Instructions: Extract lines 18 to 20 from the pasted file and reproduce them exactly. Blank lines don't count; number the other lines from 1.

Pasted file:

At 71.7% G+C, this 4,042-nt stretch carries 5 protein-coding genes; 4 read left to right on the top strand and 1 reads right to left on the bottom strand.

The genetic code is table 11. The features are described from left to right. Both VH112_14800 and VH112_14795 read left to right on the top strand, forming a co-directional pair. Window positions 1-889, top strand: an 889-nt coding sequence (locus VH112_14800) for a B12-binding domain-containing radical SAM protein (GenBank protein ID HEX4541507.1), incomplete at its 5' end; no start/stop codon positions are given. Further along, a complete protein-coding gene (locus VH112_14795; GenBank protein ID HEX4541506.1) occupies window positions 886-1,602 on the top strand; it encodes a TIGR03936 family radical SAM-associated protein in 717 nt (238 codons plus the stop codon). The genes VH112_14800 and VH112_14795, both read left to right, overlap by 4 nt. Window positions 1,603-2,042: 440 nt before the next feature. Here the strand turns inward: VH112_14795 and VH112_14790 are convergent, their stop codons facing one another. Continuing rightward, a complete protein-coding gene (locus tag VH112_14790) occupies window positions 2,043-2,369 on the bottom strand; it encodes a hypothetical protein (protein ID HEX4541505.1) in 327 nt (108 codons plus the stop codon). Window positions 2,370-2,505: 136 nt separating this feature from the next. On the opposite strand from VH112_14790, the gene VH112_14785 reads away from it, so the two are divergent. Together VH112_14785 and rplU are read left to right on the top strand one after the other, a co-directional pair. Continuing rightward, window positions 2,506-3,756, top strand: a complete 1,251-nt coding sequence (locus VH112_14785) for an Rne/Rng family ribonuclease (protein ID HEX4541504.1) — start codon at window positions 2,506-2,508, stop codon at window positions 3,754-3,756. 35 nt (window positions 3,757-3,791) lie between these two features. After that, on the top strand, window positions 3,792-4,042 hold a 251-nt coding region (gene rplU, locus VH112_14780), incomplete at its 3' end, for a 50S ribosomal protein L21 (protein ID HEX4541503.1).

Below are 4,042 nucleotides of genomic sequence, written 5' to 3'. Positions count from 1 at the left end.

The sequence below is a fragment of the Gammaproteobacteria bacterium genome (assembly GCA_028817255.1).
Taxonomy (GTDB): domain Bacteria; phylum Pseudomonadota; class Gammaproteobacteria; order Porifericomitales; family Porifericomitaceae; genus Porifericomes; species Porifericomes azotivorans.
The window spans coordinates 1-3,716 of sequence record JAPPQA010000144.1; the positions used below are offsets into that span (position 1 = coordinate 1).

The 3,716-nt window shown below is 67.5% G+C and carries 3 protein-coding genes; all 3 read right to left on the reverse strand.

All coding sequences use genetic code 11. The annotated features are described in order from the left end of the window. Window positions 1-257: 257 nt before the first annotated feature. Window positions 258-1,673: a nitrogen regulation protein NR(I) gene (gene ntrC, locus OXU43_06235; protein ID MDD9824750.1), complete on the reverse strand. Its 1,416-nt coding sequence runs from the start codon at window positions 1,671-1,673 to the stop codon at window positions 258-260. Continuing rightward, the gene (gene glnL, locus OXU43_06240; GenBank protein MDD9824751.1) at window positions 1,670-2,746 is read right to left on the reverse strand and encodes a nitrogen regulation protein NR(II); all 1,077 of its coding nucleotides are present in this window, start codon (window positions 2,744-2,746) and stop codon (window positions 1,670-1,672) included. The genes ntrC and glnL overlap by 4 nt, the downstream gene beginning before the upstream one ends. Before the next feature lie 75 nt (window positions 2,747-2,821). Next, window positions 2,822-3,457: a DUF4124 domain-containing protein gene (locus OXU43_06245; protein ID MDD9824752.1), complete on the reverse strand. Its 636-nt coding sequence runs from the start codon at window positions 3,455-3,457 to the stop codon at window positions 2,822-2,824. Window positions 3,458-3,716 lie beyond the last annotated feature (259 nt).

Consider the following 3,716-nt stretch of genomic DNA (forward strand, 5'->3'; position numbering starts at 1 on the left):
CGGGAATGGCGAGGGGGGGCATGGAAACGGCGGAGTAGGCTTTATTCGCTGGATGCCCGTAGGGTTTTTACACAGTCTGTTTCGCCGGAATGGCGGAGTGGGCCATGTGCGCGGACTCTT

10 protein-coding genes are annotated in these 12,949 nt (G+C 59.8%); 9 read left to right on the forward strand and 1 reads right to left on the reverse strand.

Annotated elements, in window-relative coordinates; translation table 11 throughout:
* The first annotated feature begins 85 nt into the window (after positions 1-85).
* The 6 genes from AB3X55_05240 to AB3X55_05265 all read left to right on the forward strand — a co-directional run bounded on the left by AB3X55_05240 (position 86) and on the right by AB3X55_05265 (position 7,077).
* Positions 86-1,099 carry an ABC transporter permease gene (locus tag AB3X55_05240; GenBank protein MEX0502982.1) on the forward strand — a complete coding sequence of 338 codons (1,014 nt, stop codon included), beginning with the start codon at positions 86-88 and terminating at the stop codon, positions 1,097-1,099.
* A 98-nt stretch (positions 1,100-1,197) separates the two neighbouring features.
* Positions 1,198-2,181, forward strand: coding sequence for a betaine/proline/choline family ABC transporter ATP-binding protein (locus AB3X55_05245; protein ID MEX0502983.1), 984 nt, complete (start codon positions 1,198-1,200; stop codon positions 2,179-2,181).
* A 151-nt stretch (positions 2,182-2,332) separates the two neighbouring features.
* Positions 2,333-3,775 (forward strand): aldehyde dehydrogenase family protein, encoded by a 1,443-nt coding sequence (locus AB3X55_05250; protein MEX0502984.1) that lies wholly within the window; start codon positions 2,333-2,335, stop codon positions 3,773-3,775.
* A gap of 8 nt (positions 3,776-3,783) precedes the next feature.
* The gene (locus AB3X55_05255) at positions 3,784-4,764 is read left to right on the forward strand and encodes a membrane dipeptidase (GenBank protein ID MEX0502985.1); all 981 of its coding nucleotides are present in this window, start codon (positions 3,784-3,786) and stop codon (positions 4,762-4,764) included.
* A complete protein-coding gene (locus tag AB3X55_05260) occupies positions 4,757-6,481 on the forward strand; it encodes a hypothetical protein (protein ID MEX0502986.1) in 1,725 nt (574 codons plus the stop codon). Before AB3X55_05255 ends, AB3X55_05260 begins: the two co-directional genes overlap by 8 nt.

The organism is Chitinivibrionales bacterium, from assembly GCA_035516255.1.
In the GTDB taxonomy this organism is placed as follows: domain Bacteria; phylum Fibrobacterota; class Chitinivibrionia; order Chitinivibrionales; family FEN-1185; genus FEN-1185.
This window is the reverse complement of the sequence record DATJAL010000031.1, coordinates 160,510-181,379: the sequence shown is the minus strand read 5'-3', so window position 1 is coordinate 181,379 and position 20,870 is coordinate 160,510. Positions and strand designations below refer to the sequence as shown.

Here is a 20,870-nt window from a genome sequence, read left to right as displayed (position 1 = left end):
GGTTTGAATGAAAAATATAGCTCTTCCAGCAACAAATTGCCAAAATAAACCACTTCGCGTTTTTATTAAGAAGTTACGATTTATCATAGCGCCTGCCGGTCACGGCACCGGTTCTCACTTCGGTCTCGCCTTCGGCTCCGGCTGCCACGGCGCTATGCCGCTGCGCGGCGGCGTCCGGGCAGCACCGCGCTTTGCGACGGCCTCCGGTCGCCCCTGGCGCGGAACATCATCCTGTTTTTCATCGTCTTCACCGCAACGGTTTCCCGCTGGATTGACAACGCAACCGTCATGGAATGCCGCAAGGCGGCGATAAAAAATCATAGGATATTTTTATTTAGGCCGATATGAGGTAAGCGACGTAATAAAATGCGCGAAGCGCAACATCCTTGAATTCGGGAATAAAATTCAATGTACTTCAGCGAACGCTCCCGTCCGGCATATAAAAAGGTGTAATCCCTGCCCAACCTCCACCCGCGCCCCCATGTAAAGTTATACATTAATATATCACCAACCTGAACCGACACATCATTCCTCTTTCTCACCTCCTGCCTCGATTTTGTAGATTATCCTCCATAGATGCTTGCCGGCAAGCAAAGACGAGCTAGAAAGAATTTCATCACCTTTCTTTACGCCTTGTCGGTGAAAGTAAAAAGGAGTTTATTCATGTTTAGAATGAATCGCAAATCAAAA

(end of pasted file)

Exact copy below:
* A 151-nt stretch (positions 2,182-2,332) separates the two neighbouring features.
* Positions 2,333-3,775 (forward strand): aldehyde dehydrogenase family protein, encoded by a 1,443-nt coding sequence (locus AB3X55_05250; protein MEX0502984.1) that lies wholly within the window; start codon positions 2,333-2,335, stop codon positions 3,773-3,775.
* A gap of 8 nt (positions 3,776-3,783) precedes the next feature.